It's just 17 nautical miles back to base from Marsaxlokk, and there's still the interior to explore - places such as the ancient capital Mdina. So you may wish to sail on back to Valletta, and perhaps find an alternative place to overnight in the vicinity. There are a number of marina possibilities in harbour that surround the Valletta peninsular, or you may find a suitable anchorage such as Bighi Bay. Alternatively, spend your last night in Marsaskala Bay, just round the corner from Marsaxlokk and a larger centre with some 12,000 people. Enjoy another of Malta's lovely fishing towns and its surrounding, or hire a car for a tour of the island.
Whichever way you chose to plan your Malta charter, there are numerous options for exploring the place in some detail, or simply sailing along and relaxing aboard as you soak up the Mediterranean sun and sea air. Or, your journey could be part of a larger expedition that includes the south of Sicily.
Sailing between Sicily and Malta
Charter operators recommend that this passage be navigated by experienced sailors only. It's a busy stretch of water with some local issues, a journey of 55 nautical miles between Valletta and Marina di Ragusa, the nearest main sailing base on Sicily. For the charterer with previous sailing holidays on the log, it should not be too daunting with proper planning and an understanding of weather variables.
Once in Marina di Ragusa, or if setting out from the Sicillan base, sail west or east as time and inclinations allow. To reach the Egadi Islands and have time to enjoy them, you would need a full seven days out of Marina di Ragusa. Eastwards it's a similar distance to Reggio Calabria at the very toe of mainland Italy. So a charter taking in both southern Sicily and Malta requires a two-week charter at minimum.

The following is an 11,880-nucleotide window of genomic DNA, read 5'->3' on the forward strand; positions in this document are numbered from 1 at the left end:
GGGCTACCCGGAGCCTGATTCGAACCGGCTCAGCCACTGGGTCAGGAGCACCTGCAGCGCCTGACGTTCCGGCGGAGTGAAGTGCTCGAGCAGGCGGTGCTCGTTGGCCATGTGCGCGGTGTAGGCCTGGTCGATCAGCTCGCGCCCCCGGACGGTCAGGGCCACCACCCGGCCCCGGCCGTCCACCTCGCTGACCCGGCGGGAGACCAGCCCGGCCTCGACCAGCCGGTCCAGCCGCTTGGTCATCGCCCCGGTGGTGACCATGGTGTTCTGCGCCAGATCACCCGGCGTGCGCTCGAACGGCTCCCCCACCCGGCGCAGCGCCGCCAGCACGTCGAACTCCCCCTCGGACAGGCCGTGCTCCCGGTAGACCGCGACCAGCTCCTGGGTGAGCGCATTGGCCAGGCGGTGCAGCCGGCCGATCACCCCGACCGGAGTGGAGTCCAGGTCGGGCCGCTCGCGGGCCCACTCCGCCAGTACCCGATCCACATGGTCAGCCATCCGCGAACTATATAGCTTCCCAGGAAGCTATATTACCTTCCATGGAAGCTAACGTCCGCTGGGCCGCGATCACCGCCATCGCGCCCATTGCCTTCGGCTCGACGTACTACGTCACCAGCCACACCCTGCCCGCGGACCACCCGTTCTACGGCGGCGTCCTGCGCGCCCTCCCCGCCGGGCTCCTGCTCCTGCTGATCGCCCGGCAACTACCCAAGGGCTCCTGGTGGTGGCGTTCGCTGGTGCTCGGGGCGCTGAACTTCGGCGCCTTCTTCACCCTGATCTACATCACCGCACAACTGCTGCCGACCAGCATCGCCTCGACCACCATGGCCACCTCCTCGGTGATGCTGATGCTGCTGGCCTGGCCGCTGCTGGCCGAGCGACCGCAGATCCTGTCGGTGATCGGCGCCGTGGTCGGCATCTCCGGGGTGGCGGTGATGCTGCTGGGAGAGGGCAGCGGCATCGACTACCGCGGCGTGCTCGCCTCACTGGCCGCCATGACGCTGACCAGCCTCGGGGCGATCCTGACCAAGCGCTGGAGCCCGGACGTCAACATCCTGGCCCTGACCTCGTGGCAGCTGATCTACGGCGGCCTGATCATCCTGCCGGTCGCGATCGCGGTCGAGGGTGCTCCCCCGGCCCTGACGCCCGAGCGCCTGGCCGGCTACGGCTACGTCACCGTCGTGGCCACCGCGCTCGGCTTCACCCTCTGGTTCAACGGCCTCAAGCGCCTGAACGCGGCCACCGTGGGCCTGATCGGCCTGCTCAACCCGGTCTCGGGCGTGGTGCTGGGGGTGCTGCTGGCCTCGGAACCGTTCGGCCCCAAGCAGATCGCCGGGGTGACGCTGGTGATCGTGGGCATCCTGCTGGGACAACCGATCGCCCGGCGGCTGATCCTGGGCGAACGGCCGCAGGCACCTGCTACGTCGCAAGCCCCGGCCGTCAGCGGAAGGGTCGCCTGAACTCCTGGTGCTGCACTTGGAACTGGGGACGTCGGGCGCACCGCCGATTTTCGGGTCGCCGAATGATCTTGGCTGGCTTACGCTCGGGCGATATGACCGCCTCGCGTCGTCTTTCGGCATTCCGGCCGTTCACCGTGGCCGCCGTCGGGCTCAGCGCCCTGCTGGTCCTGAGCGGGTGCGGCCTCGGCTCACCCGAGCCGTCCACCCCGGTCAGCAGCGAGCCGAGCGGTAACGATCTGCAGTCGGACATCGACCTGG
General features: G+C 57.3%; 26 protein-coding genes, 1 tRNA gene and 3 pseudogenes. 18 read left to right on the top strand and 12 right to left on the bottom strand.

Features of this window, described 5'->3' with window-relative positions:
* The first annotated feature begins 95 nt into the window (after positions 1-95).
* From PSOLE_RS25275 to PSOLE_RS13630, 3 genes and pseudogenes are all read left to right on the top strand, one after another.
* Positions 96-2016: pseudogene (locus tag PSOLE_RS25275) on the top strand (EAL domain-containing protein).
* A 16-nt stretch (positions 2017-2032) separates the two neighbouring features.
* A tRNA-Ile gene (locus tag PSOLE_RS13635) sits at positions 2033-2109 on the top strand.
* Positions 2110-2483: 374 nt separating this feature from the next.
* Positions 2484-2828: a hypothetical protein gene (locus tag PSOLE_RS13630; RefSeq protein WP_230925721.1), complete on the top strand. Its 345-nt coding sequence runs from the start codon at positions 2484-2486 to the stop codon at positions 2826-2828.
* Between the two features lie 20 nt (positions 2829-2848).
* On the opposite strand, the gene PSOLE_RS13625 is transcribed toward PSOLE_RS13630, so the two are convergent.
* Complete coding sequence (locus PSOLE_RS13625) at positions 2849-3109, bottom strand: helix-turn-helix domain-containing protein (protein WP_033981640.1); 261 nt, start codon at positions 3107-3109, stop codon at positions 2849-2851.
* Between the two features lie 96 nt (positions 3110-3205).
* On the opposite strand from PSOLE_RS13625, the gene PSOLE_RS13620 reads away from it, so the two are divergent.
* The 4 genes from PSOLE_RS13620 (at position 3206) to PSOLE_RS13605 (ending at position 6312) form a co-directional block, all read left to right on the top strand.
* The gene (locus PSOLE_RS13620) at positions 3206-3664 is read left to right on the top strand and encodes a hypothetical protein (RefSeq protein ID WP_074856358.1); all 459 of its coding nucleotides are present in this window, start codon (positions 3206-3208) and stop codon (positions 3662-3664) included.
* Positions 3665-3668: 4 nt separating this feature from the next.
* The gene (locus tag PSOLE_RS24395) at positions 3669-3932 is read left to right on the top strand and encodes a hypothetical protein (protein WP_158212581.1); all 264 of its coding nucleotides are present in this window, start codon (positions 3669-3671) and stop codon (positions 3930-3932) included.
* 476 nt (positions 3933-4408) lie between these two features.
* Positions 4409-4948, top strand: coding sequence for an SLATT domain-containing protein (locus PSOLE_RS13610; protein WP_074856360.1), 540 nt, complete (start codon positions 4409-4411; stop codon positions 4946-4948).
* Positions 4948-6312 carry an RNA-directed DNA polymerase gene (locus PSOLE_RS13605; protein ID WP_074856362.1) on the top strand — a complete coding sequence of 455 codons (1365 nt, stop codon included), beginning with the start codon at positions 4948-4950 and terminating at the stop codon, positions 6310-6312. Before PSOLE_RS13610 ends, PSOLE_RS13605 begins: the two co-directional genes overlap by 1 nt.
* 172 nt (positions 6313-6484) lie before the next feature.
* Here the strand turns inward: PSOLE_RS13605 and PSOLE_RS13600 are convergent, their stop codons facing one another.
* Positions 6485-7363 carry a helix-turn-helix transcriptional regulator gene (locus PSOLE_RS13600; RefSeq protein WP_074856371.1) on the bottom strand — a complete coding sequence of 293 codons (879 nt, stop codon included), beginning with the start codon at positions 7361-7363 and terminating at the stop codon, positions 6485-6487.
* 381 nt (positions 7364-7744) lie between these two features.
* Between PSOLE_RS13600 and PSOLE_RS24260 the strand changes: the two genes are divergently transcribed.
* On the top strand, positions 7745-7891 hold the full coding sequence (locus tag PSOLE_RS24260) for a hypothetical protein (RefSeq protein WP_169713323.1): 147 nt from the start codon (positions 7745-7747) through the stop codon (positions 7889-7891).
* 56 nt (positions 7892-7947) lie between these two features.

West along the South Coast
It's 35 nautical miles from Marina di Ragusa to Licata, a town of 37,000 with a modern marina. While not a tourist hot spot, Licata is genuine and the people friendly. All services are available and it's a nice walk to the 16th century fortress Castel Sant'Angelo that stands guard above the town. On a leisurely coastal cruise, a number of attractive beaches in the area ffer a diversion for lunch and a swim. For a shorter journey west from Ragusa, the town of Gela offers another overnight option.
Continuing west, it's a slightly longer sail of 50 nm to Sciaccia, a well-preserved town with Greek origins that like so many others along this coast is an important fishing port. Once more, marina availability makes stopping over convenient and the prices in this part of Sicily are considered very reasonable. Another option in the area is the resort town of Porto Palo di Menfi, a large harbour with plenty of places to anchor.
Along the way you sail past the UNESCO World Heritage -designated Valley of the Temples at Porto Empedocle. Or you may have decided to call in here on your return from the Egardis. The marina here is small and often full, so it pays to plan ahead, and there may be other options. The main attraction is a short taxi ride from the port, a collection considered one of the very best the best of the ancient Greek world and a most important monument to Sicily's classical culture.
Reaching the Ergadi Islands
Pressing on to the Egardis, it's another 50 nm from Sciaccia to the main island of Favignana. Pass by or sail in proximity to a number of important centres: Mazara del Vallo is one of Italy's largest fishing ports, Marsala is known for its wine, and Trapani is an important charter base in its own right, the nearest port to Sardinia. All have berthing facilities, meaning you are never far from services on a charter in this part of Sicily.